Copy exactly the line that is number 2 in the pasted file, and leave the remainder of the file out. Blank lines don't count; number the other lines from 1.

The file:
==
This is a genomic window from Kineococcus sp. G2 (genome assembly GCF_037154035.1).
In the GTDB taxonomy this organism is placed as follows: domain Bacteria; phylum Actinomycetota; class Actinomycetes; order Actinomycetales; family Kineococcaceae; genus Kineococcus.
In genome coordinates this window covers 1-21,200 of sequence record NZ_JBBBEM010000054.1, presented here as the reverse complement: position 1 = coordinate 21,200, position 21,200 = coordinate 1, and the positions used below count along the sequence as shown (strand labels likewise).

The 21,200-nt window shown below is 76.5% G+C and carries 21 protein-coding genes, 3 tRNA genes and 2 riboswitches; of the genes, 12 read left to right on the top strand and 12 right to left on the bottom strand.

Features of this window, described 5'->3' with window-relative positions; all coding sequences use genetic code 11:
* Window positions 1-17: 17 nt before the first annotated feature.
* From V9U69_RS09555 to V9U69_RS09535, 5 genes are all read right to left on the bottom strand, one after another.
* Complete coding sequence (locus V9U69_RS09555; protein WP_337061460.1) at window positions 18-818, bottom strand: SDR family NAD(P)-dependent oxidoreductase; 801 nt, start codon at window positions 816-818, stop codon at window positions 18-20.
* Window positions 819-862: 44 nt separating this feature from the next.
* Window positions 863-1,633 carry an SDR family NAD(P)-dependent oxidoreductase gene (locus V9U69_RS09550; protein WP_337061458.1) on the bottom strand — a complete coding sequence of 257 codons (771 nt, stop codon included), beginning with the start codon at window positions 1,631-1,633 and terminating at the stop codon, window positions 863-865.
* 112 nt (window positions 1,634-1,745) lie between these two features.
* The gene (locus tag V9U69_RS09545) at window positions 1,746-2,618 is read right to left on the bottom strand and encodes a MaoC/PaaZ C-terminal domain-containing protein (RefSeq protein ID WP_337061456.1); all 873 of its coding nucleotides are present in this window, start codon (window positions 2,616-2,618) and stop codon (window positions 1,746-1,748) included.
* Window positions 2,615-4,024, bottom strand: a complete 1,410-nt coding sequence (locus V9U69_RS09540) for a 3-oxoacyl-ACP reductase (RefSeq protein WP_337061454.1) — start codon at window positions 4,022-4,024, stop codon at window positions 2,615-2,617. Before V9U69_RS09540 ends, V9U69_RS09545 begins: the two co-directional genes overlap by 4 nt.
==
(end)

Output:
In the GTDB taxonomy this organism is placed as follows: domain Bacteria; phylum Actinomycetota; class Actinomycetes; order Actinomycetales; family Kineococcaceae; genus Kineococcus.